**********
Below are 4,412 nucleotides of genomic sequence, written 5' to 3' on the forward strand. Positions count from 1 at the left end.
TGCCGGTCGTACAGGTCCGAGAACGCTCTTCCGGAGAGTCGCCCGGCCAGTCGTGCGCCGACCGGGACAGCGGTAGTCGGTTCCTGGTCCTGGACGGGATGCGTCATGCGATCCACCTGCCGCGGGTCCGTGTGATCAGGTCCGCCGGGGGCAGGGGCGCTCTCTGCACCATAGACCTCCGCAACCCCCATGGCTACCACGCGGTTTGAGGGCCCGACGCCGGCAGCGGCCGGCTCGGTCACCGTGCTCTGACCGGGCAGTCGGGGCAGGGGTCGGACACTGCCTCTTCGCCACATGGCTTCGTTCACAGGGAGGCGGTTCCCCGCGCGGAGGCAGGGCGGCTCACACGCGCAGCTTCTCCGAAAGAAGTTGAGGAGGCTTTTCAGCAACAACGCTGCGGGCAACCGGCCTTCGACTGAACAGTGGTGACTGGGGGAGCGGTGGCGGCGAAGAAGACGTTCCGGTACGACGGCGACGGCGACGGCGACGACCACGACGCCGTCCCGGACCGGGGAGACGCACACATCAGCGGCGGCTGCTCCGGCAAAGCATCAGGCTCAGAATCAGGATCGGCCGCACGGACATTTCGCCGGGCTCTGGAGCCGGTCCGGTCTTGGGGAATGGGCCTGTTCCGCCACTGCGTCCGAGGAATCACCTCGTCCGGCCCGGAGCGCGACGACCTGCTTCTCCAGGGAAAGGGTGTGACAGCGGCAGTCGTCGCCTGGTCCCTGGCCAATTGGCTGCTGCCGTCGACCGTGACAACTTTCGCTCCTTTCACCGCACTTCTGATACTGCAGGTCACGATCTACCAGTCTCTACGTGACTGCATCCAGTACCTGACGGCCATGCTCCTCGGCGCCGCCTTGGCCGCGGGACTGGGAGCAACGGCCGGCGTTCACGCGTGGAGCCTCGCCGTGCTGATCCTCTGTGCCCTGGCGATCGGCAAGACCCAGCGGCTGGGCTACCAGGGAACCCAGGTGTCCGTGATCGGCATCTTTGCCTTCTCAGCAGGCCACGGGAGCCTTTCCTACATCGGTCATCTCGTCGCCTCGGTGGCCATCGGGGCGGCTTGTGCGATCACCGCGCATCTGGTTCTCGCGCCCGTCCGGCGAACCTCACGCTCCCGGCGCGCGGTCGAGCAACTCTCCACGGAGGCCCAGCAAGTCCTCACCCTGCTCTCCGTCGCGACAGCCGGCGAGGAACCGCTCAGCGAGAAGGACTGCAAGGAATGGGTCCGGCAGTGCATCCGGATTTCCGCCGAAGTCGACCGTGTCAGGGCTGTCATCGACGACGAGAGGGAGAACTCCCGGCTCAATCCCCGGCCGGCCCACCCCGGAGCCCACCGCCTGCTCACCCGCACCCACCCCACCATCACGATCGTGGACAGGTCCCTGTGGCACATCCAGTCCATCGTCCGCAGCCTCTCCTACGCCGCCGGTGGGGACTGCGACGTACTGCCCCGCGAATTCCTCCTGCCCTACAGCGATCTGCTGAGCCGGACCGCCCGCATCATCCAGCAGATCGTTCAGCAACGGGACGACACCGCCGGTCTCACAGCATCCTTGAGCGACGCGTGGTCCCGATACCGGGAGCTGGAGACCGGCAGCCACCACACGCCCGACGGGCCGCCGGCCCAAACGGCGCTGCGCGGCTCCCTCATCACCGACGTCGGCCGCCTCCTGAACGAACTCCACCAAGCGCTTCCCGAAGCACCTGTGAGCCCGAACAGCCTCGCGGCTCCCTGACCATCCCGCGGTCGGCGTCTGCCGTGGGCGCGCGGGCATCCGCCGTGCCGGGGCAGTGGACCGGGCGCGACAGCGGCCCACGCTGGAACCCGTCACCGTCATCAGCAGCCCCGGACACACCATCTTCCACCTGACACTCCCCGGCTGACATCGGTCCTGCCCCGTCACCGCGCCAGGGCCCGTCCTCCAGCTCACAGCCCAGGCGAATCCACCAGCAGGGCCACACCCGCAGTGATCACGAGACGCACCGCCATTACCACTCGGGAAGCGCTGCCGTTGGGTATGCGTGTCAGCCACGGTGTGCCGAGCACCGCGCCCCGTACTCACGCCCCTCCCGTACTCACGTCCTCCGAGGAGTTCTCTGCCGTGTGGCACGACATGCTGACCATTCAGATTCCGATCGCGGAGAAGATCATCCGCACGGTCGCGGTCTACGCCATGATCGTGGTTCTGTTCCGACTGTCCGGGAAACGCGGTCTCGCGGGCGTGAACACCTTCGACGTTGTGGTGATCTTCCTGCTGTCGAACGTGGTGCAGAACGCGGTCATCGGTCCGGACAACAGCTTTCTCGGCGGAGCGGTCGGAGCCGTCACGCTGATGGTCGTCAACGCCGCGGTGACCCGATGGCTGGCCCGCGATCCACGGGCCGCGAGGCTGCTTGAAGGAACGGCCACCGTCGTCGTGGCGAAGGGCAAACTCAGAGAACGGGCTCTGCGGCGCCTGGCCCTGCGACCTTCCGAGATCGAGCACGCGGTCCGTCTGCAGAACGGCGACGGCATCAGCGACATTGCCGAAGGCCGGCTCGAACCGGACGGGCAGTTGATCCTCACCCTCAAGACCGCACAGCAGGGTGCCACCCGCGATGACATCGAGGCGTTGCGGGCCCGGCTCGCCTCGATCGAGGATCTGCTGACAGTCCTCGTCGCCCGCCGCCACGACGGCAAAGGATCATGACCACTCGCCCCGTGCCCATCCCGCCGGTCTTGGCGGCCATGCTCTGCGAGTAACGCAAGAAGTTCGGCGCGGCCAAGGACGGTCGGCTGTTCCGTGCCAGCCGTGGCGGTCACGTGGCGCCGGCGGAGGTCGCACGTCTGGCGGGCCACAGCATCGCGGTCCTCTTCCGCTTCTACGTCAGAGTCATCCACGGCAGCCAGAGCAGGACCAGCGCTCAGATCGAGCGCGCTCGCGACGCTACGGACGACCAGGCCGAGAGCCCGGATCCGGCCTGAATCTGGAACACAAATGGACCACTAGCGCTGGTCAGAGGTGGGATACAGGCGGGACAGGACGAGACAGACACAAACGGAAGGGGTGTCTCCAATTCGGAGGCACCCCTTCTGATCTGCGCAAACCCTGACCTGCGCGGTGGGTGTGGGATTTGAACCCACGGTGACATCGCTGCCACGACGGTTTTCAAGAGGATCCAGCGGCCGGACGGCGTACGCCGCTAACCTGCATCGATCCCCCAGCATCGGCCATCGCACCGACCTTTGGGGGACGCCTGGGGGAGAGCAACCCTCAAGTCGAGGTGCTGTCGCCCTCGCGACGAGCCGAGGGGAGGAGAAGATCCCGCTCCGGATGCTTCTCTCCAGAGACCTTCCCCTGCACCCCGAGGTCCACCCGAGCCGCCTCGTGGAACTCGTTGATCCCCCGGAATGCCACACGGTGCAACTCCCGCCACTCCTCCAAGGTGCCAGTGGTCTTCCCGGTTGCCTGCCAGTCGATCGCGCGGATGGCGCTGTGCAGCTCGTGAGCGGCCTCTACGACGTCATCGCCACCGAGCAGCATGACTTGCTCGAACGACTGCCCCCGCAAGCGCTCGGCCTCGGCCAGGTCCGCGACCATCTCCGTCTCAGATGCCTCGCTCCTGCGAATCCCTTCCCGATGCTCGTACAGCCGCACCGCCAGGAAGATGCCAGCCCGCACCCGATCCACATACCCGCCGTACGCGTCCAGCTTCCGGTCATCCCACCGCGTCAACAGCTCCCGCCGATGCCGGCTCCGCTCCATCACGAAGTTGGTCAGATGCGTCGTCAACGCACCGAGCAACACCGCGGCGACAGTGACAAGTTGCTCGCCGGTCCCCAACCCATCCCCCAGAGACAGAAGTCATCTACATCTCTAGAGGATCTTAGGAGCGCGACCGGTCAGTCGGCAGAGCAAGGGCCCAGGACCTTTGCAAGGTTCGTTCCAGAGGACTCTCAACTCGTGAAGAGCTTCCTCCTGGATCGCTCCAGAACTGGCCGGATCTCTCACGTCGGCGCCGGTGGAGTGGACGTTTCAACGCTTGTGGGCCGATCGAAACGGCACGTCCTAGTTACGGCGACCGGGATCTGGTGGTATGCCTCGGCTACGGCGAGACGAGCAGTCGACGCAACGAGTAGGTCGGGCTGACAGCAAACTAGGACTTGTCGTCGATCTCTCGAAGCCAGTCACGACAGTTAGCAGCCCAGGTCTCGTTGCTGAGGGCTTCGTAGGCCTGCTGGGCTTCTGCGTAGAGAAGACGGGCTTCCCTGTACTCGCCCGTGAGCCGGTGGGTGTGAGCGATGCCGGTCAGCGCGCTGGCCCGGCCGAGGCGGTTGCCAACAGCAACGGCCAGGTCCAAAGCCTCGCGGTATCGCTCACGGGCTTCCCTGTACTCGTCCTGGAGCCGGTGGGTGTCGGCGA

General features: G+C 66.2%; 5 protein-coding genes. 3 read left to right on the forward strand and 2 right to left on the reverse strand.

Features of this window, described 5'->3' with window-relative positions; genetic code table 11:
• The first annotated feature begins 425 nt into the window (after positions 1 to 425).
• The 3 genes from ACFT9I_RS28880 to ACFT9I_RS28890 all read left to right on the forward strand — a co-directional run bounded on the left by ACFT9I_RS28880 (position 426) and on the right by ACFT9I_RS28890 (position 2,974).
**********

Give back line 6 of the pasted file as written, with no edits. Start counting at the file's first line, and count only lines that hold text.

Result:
• The 3 genes from ACFT9I_RS28880 to ACFT9I_RS28890 all read left to right on the forward strand — a co-directional run bounded on the left by ACFT9I_RS28880 (position 426) and on the right by ACFT9I_RS28890 (position 2,974).